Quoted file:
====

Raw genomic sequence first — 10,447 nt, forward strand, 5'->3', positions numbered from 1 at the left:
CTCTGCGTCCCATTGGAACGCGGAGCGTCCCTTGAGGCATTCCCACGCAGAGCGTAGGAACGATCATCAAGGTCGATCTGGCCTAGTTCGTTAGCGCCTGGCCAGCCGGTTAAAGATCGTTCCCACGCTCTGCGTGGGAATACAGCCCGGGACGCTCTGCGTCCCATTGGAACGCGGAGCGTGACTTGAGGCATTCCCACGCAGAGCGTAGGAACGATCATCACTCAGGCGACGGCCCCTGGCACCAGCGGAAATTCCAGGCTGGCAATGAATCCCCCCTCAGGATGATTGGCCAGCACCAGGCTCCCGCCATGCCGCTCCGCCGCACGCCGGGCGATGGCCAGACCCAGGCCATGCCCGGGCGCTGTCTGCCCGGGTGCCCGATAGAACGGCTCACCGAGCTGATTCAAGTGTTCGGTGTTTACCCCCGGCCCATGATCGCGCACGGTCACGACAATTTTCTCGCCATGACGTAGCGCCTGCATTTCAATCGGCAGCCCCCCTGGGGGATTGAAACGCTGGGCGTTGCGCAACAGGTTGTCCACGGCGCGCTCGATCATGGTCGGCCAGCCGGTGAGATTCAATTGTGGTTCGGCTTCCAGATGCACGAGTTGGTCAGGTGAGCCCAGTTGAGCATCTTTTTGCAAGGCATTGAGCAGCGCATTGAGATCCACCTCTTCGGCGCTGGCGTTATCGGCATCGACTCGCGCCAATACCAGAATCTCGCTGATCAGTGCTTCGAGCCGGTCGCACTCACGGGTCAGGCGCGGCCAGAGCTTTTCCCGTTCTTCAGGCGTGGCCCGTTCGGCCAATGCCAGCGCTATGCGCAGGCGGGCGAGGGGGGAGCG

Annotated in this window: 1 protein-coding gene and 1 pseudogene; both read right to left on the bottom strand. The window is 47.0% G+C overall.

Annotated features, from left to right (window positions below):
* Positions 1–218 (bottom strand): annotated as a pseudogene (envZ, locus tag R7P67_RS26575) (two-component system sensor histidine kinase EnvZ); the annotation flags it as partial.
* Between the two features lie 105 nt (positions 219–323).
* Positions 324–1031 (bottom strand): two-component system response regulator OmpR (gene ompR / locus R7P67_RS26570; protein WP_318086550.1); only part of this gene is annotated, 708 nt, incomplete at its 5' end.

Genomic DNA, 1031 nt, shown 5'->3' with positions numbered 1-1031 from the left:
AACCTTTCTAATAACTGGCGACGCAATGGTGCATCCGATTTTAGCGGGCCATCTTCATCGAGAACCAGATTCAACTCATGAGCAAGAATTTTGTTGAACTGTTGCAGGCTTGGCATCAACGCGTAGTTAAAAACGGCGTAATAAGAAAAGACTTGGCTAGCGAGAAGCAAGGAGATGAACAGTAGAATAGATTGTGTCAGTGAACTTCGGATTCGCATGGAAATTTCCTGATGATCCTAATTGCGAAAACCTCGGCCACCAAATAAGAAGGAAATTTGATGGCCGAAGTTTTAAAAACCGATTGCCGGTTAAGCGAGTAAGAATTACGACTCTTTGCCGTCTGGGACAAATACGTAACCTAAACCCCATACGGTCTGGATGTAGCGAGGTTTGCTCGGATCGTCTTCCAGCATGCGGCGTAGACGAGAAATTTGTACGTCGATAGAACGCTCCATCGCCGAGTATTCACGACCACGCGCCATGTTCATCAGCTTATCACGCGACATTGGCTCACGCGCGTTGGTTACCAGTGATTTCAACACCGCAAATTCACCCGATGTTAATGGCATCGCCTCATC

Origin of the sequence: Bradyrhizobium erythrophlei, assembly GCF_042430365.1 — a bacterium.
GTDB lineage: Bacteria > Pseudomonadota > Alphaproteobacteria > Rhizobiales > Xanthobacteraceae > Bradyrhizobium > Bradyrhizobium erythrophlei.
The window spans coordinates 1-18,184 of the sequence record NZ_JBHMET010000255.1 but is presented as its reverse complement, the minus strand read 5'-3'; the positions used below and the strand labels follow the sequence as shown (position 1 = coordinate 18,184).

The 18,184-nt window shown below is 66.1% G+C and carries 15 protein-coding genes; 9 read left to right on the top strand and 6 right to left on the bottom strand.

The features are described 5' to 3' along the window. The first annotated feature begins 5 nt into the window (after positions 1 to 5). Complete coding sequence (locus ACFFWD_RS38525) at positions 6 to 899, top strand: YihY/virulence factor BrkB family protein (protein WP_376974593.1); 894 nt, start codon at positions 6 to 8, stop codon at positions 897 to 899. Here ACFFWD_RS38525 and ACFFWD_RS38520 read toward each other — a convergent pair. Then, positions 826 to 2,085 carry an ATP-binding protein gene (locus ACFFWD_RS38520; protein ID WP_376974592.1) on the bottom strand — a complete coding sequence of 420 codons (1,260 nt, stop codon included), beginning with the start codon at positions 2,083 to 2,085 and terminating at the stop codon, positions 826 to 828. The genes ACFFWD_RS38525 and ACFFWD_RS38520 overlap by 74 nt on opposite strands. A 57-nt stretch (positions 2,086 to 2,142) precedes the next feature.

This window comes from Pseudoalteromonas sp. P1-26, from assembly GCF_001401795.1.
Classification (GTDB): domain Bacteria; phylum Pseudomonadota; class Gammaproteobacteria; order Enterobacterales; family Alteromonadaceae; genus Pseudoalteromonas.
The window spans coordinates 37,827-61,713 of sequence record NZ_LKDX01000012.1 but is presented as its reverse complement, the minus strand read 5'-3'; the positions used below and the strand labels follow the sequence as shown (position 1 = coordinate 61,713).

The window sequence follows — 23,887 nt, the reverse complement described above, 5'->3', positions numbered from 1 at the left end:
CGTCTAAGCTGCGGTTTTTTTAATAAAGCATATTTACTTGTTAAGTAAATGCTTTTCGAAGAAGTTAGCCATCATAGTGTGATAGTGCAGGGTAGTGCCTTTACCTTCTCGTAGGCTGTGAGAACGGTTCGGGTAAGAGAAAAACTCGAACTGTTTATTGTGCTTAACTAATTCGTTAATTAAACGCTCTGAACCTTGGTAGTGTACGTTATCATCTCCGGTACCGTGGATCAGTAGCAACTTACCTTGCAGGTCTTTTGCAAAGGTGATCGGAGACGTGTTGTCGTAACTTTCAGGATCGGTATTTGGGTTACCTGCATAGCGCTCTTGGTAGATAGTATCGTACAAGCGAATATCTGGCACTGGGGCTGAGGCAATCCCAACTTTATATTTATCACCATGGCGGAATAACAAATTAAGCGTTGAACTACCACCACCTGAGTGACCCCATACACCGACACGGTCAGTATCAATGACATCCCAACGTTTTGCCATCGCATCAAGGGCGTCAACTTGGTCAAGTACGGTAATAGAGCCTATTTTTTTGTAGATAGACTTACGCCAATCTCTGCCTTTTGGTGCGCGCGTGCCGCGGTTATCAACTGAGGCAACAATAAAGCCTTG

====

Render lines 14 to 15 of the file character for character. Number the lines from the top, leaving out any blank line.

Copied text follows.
The features are described 5' to 3' along the window. The first annotated feature begins 5 nt into the window (after positions 1 to 5). Complete coding sequence (locus ACFFWD_RS38525) at positions 6 to 899, top strand: YihY/virulence factor BrkB family protein (protein WP_376974593.1); 894 nt, start codon at positions 6 to 8, stop codon at positions 897 to 899. Here ACFFWD_RS38525 and ACFFWD_RS38520 read toward each other — a convergent pair. Then, positions 826 to 2,085 carry an ATP-binding protein gene (locus ACFFWD_RS38520; protein ID WP_376974592.1) on the bottom strand — a complete coding sequence of 420 codons (1,260 nt, stop codon included), beginning with the start codon at positions 2,083 to 2,085 and terminating at the stop codon, positions 826 to 828. The genes ACFFWD_RS38525 and ACFFWD_RS38520 overlap by 74 nt on opposite strands. A 57-nt stretch (positions 2,086 to 2,142) precedes the next feature.

This window comes from Pseudoalteromonas sp. P1-26, from assembly GCF_001401795.1.